He came barreling in without knocking as usual, opened his mouth to start yelling then stopped. He'd noticed it.
He peered down at her desk. "What's that for?"
"What does it look like?"
"I can see what it looks like. The question is: what's it doing there and why does it have my name on it?"
"Waiting for what?"
"The right time."
"You wouldn't," he said looking down at her.
"Try me," she calling his bluff.
Then she smiled. "So what did you want to see me about?" She asked innocently.
Every time after that he would give it an uneasy glance here and there. She was pleased. As a deterrent it seemed to be working.
He didn't remember this balcony from before. That must have been the Ketamine messing with him, but by gee it was fun. Grapes, spitballs, paper airplanes aimed at Nurse Brenda's head – the world was his oyster.
Then he had the greatest idea in the world. Better than those little packets with the dippie cheese and the crackers in the same packet. They were good, but this was inspired: Gravity plus water plus administrator.
He knew Cuddy was around there somewhere. Shesh – some days you couldn't miss her outfits (when had she visited Bavaria?) and this one was particularly spectacular – a racey low cut pink number. He waited, poised, like an eagle searching for his prey. Today he would find out if it really was an under wire…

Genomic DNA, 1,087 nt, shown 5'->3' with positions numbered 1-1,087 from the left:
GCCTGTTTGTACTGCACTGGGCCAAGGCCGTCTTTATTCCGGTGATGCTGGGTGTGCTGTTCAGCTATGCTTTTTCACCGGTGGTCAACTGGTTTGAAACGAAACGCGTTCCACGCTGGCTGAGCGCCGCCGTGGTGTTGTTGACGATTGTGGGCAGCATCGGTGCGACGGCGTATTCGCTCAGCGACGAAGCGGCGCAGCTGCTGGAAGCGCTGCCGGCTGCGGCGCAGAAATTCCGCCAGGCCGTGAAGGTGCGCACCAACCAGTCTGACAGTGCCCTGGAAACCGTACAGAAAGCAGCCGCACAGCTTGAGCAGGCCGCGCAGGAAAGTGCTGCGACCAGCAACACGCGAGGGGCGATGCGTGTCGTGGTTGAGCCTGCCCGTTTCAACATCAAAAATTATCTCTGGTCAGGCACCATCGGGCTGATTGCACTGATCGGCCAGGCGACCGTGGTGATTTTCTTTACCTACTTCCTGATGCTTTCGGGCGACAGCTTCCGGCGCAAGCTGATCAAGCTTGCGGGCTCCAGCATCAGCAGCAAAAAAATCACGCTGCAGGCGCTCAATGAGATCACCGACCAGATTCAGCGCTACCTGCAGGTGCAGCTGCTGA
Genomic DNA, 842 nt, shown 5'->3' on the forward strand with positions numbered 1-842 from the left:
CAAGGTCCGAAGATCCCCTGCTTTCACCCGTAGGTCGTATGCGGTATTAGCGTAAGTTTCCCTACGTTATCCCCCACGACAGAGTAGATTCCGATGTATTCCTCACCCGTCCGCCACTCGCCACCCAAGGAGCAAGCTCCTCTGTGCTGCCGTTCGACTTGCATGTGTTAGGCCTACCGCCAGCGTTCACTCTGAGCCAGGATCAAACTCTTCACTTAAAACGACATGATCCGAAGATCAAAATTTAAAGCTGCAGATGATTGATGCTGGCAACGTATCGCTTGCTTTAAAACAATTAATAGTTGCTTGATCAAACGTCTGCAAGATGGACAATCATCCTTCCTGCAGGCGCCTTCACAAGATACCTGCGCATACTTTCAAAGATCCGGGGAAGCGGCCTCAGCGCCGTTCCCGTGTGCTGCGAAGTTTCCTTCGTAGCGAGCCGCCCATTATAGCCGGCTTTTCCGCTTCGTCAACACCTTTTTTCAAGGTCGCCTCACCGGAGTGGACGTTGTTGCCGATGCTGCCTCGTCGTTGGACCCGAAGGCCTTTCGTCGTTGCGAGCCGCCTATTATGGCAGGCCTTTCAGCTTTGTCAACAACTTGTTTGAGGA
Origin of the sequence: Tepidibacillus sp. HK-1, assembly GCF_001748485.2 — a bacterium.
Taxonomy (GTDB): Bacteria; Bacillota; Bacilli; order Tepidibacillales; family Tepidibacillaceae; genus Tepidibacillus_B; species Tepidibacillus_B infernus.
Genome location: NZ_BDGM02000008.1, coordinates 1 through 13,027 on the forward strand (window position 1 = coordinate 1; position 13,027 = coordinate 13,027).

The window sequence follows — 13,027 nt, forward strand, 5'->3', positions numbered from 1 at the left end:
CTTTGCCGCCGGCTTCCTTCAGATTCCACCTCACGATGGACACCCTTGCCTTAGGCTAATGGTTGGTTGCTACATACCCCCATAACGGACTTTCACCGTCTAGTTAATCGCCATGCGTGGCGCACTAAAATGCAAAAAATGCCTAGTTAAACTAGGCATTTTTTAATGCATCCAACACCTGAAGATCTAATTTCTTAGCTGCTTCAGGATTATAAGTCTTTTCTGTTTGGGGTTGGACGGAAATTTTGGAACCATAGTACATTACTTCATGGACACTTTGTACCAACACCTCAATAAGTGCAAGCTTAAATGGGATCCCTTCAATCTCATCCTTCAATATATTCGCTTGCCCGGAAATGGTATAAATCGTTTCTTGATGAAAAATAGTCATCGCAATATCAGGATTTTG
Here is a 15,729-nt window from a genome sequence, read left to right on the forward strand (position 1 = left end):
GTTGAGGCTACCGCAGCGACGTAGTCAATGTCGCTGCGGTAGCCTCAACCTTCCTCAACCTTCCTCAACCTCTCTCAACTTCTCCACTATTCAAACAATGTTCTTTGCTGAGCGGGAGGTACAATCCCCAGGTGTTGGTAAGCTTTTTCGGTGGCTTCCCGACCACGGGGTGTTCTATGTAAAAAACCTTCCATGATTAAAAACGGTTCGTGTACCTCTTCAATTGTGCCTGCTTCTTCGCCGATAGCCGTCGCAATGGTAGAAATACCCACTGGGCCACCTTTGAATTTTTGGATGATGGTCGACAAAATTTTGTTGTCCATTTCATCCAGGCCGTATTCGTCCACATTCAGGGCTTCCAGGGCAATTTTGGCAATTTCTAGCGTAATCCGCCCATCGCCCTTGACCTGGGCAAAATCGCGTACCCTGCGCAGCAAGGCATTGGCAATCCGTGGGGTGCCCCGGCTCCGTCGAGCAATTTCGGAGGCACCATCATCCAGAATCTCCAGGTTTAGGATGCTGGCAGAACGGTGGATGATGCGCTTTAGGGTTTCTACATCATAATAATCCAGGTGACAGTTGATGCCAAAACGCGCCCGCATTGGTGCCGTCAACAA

He saw a shock of pink and poured. Whoo hoo – wet T-shirt competition time.
Bullseye, he thought. Shock and awesomeness of his awesomeness. But his heart leapt as he realised the target was not the intended victim, but friendly fire. A little old lady was looking up at him in amazement.
Uh, oh… time to bail. He needed an escape plan. He instinctively made for the stairs. He stopped. He looked at them and then at his cane. He'd forgotten that once again steps were a thing of the past. He'd remembered running up them not two months ago. Leaving big fat Wilson breathing his dust. Because he, House, could run again. 24 steps. It may as well as been Mount Everest now.
By then it was too late. He heard the cries: "The guy with the bucket," yelled one. Damn, first rule – ditch the evidence. And the security guards grabbing him. Cuddy's furious commands: "Him, my office – now, and make sure he stays there." But even as he was dragged away he couldn't stop thinking about the stairs.
They had been sitting there, on Cuddy's couch, all three of them, for a good half hour now.
"Hey guys, think you can let go of my collar now?" he tried.
"Thought not," he said and went back to staring at the yellow bucket on the table in front of him.
When Cuddy and the other woman entered Cuddy's office the two security guards stood up and therefore House, trapped between them, did so also.
The little old lady he had doused seemed no worse for wear. In fact she looked quite good in scrubs he thought – better than she had in that pink number. Better not mention that he thought. This is apology time. He should look penitent.
Cuddy did the introductions.
"This is Mrs Wetherington, as in the Wetherington Wing," she said pointedly.
Oh shit – that Mrs Wetherington.
"Hi, Mrs Wetherington, I'm Doctor House." He tried to move forward, but he was held immobile so ended up merely extending a hand.
Cuddy nodded to the security guards. "It's okay. I have him from here." They cast wary glances, but followed her instructions.
"We'll be outside," said one, casting a menacing glance at House. She was sure one of them cuffed him surreptitiously on the back of the head as he left.